When Tierney received the suspension, she met Lete with a series of hypothetical questions about punishment handed down by school administrators.

“I wasn’t surprised [to receive my suspension],” Tierney said. “But the way that Ms. Lete approached my questions was totally unacceptable which is just more evidence that Manual administration really has some work to do on transparency.”

Destine Grigsby (12, YPAS) brought her own megaphone to the rally, adorned with stickers and a bandana that reads “FOR OUR FUTURE.” Photo by Piper Hansen.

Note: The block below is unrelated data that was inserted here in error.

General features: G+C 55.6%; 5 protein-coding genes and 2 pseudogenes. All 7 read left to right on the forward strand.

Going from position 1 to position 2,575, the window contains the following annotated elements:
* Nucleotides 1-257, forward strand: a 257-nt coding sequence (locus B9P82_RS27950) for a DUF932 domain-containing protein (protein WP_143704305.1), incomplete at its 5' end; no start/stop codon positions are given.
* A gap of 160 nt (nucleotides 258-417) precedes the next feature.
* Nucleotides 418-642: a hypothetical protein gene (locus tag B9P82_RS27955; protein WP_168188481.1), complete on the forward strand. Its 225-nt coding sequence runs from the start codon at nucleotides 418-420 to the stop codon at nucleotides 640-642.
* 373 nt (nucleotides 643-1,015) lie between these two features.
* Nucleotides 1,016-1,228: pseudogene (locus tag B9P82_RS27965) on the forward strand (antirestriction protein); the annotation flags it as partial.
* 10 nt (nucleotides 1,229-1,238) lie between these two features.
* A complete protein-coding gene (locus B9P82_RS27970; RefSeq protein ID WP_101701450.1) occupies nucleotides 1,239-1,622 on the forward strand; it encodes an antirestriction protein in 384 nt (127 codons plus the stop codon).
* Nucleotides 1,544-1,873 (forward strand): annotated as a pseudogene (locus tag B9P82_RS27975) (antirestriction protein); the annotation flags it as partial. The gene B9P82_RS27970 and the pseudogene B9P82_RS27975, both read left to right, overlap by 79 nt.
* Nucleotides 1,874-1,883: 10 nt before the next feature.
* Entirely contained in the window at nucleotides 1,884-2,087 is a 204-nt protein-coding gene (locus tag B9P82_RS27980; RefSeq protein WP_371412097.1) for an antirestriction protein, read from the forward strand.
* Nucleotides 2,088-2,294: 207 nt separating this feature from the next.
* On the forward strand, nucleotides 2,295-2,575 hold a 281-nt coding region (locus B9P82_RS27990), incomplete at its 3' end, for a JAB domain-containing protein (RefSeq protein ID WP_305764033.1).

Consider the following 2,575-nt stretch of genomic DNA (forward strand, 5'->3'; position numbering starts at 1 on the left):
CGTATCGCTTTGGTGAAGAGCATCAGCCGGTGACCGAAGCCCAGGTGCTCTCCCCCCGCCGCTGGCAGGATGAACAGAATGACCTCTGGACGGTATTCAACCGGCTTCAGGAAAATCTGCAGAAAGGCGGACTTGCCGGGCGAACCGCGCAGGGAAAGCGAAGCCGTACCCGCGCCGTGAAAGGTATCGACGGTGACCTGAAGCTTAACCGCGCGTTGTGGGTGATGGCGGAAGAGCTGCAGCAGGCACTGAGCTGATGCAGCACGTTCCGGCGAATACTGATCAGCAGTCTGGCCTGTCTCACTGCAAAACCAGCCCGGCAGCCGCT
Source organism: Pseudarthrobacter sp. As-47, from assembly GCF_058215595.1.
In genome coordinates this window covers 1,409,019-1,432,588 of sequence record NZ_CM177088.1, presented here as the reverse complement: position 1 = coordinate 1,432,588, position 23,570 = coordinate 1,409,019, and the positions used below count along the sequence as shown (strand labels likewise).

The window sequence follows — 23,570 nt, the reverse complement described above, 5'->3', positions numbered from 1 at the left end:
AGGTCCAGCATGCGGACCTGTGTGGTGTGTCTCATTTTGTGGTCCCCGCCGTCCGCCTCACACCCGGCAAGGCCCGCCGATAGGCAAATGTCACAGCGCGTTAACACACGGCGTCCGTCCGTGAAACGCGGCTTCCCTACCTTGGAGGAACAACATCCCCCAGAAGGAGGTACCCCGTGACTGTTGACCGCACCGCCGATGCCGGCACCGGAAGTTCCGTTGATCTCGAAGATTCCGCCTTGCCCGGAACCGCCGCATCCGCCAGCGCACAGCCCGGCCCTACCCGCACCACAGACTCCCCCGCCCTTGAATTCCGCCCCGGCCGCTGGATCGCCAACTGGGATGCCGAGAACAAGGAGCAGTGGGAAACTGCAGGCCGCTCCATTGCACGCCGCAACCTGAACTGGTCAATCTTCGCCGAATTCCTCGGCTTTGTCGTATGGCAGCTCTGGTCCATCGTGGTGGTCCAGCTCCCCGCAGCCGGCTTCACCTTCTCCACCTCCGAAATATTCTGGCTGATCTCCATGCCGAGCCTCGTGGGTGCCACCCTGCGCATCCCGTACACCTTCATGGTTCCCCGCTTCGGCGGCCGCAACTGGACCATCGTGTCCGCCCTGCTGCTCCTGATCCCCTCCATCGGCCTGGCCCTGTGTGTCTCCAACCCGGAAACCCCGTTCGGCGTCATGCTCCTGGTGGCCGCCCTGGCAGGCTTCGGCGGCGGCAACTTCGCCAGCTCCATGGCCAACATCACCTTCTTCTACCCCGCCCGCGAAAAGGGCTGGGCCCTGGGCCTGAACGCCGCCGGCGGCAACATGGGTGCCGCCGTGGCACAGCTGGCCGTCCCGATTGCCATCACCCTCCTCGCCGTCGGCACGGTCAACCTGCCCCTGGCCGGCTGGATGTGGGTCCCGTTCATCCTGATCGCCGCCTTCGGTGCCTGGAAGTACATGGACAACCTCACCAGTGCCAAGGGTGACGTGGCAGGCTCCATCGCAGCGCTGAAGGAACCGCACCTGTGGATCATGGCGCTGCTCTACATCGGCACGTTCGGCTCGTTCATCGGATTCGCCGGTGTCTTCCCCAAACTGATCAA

Grigsby and Tierney are appealing their suspensions which is a process they were required to research on their own.

“The school is choosing to give us a Level Three punishment. We’re asking them to choose one of the lower levels of offense,” Grigsby said.

Through researching their own appeals process and administration criticizing the group’s organization of the walkout and their interactions with authority, there are still some grey areas on the school’s communication with the students.

“I’ve been getting really mixed communication about the whole situation,” Tierney said. “I think that’s really problematic because when it comes to serious matters like this, everyone has a right to be on the same page.”

Scott’s call for parents, community members and alumni to call Manual and voice their opinion of the rumored suspension time, led to Scott and Farmer conversing about the misinformation and Farmer’s intentions moving forward.